After roughly 45 minutes of walking up the dunes, it was becoming clear that I did not have the time to reach the top, however, I made a goal for myself to reach the top of one of the many high dunes, instead of the very top.
My strength was undying at first. I was chugging along the ridges of sand with fierce eyes and a strong goal, but as I continued forward the dune became steeper, the wind louder, the sand sharper. At one point I got so tired that I was thinking of giving up, that I couldn’t continue forward. I sat down for a minute and really pushed my mind to the limit. I told myself over and over again: “You can do it!” “You are stronger than you think!” I shook off all the negativity that was weighing me down and I got up and pushed the hardest I could to the top of the dune. Once I reached it, I sat down and looked around the valley surrounding me. I took in all of it. All of my hard work paid off and my spirit and strength completely renewed. That event truly opened my eyes to the fact that I AM stronger than I think.
Cady Schaal, 12th grade, Memorial High School
My fourth mission trip started out with a sleepless night followed by altitude sickness and a strong feeling of missing home. Needless to say I had a little bit of a rough start to my trip, however, as the week continued I realized how lucky I was to have a home to miss. Working with Habitat is a humbling experience. It’s easy to take your home for granted, but putting in several hours of construction on a house for someone else begins to open your eyes to what a privilege it is to have a home.
I was only able to work at La Puente for one day but the organization and their several programs amazed me. I worked with a small team of people to prepare and serve dinner at a shelter for around 60 people. I was amazed to learn that the shelter provides three meals everyday for struggling families and individuals. What amazed me even more was the kindness and gratitude displayed by the people we served. Several people came up to me complimenting the food and thanking us for our time. It was beautiful to see that even in the crossroads of crisis people were able to show the upmost level of kindness.
Each trip is always a new and different experience and this trip was no exception. I had so much fun, worked hard, and learned a lot from the people around me—both fellow peers and volunteers at the worksites. I cannot wait for next year’s trip (my final trip) and want to thank everyone who makes these trips possible.
Maddie Miller, 12 grade, Memorial High School
Colorado Reflections, 2019
Going into this I knew that we were going to be helping people in bad situations. What I didn’t know was that these people didn’t all want a home with all the things that is “normal” for a person. On the first day we delivered firewood to the people on the flats. They live without electrical power. They use propane and firewood to heat their homes. At first I thought that they only lived out there because they could not afford a house but after meeting them I realized that they choose to live out there. They lived out there not because they had to but because they liked the isolation of it.
Another example of this was hearing the story about people who had lived under a bridge. They were not happy when it flooded over because they were kicked out. One person we met had made homemade tools and adapted so much he wanted to live there.
Everyone is different and we can’t just say everyone wants a house in the suburbs. And this trip has really shown me the truth in this.
Reece Dowd, 8th grade, Jefferson Middle School
My group and I spent the majority of the week working with an organization called La Puente. One thing that the organization does is make meals for people living at the shelter.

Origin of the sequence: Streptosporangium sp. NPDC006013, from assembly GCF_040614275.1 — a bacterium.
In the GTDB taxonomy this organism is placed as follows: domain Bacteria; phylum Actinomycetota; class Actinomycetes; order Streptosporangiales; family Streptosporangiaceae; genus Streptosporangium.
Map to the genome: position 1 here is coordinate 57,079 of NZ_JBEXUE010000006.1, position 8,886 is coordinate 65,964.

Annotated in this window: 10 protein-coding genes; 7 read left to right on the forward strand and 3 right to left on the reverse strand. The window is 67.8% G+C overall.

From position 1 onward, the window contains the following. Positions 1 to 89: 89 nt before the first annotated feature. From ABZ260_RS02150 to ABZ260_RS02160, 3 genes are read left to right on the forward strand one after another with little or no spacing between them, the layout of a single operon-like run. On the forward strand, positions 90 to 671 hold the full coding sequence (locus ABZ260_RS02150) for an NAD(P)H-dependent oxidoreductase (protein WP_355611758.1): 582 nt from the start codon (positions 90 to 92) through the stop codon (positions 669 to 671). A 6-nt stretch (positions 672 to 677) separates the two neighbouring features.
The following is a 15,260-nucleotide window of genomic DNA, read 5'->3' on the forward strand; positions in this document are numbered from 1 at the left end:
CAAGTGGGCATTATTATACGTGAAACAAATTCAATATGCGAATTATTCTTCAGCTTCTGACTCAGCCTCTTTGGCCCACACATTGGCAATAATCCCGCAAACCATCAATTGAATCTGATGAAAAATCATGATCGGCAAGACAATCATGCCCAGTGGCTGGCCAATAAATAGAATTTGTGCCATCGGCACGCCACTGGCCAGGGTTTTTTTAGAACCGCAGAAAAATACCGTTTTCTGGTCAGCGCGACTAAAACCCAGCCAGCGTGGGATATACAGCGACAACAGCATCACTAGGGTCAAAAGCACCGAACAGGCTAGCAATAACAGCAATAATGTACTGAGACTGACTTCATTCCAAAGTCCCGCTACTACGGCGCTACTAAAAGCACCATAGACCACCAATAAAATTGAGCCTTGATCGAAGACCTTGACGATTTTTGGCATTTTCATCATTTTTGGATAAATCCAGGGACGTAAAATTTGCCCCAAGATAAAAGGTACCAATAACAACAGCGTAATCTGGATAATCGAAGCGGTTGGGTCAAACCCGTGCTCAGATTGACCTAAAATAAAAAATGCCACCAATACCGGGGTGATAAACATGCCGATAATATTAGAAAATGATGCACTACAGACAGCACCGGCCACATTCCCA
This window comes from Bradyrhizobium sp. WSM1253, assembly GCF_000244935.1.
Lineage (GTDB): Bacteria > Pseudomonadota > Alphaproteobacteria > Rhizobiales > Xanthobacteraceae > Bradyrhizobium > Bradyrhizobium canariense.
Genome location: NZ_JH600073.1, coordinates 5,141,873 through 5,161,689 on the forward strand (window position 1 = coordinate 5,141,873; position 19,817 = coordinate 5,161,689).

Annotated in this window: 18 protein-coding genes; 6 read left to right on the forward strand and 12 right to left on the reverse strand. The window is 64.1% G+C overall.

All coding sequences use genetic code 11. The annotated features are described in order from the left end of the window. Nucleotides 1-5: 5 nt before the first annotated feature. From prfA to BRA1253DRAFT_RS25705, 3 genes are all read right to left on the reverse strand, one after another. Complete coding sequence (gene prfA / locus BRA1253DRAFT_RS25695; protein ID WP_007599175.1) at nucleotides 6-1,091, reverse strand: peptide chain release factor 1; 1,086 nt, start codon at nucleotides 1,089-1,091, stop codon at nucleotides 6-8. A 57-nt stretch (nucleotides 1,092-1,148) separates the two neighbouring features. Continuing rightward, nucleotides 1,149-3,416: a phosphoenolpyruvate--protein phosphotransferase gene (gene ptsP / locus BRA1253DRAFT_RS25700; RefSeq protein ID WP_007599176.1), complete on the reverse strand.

On Tuesday, some of us got to go and have lunch with the people at the shelter. I will always remember this day because I got to have conversation with a really cool guy and here is his story. He talked to us about how three years ago his wife had a blood clot and died in his arms. They had been married for ten years and were very close. Listening to this made me tear up because of how sad it was but also how beautiful it was. Every person in the world has a story to tell and have challenges that have gone through. The thing I love most about these mission trips is hearing stories from people like him.
During the conversation, he asked if he could show us something. He lifted the back of shirt to reveal a tattoo on his back with the quote “God always has your back” and above it was a picture of Jesus. I can’t really explain it but it just spoke to me in a way I didn’t think tattoos would be able to do.
At the end of the conversation he asked why we were there and we told him about the mission trip and what we were doing. When hearing this he prayed for us and blessed us by tracing a cross on our foreheads. Even though this was only a 20-minute conversation in the week, it is the thing I will most remember.
So many people have stories to tell and going on these mission trips gives me the chance to hear amazing stories. I think this is my favorite part. It is a conversation I will always remember.
Jordan Brown, 9th grade, West High School
Before this trip I believed that people who lived in poverty or off the grid were unhappy with their positions in life. As it turns out, the people who live on the flats of Colorado are mostly there by choice. While helping to deliver firewood to them the man I was riding with lived on the flats and explained that living out there lets people feel independent.
Everyone we met had dogs and Matt, our driver, said that it was for company and protection. When we spoke to the people who lived on the flats they were happy to be away from other people and were fine living out there. Most of them relied on Matt to bring them food and supplies from town. One couple we talked to started a non-profit that was doing pretty well. Matt also explained that a trip into town would be $20-$30 and because of that the people couldn’t afford going into town that often.